“Each show is tailored differently based on the artist we are paying tribute to,” says Carmody. “For instance, we had a more stripped-down feel for the ‘Women & Bob Dylan’ show, whereas for ‘Women & Bowie,’ we had a lot of fun with costumes and projections and lights and a big band sound. We also collaborated with Entropy Ensemble for the ‘Women & Radiohead’ performance, which was a blast. If you know me, you know I am all about that collaboration.”
Recreating the masters
Ketchum delights in trying new things with well-known material as well. “It’s fascinating to see which songs allow for flexibility and which one don’t really let you try any crazy thing with them,” she says. “You’re taking something that everyone can hear in their heads already — familiar songs by famous artists — but then you have a wild dynamic of voices doing different takes on the songs.”
“John (Holenko) and I were training in recreating the masters over the years,” Ketchum adds. “That’s what you go to a conservatory for. You learn to look at a score, figure out the instruments, the tunings, and all these things about the performance, then you recreate it, whether it’s Beethoven, Mozart or Bach. I find that it requires all the same skills going into this series. I think the audiences are responding to that so far.”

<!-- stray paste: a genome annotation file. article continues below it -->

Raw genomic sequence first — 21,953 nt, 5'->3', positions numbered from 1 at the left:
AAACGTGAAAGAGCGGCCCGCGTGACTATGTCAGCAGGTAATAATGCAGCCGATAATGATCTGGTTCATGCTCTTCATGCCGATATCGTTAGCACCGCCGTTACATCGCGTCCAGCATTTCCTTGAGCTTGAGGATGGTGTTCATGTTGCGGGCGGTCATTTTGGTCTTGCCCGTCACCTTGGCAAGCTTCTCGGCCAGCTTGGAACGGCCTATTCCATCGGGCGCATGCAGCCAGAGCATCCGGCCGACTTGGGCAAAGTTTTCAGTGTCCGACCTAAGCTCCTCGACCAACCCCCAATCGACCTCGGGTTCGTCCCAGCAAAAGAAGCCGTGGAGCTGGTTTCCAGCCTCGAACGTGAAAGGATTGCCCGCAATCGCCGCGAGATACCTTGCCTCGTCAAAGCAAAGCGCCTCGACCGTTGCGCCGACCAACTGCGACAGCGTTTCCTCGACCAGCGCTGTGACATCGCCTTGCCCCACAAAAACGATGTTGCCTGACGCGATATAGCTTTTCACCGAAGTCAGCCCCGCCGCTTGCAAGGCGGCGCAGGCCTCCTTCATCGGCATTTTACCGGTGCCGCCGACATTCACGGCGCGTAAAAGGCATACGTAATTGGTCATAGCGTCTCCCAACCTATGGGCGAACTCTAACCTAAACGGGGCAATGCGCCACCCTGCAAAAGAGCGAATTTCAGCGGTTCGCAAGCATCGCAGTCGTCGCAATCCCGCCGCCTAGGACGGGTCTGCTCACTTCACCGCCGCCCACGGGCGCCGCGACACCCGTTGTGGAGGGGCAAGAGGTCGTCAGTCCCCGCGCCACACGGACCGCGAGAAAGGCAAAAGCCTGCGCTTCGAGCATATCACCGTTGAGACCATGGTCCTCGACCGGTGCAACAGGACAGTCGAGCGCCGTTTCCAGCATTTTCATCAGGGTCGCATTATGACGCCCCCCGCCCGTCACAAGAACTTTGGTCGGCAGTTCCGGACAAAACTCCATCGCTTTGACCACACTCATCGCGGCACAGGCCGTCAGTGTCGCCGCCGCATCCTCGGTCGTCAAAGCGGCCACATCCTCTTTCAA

From show to show, Holler and Ketchum invite a cross-section of vocalists and allow each to pick the songs they’d like to render. It’s then up to their backing bands to learn and arrange the music to support each vocalist’s version. Sometimes, the music clicks and comes together quickly and easily. Sometimes, a few extra intense rehearsals are required.
“For me, as a music fan, I enjoy hearing different versions of songs that I’m very familiar with,” says Holler. “The shows are ultimately guided by the singers. I think the Bowie tribute was the most dense and challenging. It was very difficult to prepare the arrangements for that one, but we pulled it off pretty well. In this situation, some people haven’t worked together before, so there’s not an established rapport, but that’s kind of what I like about it.”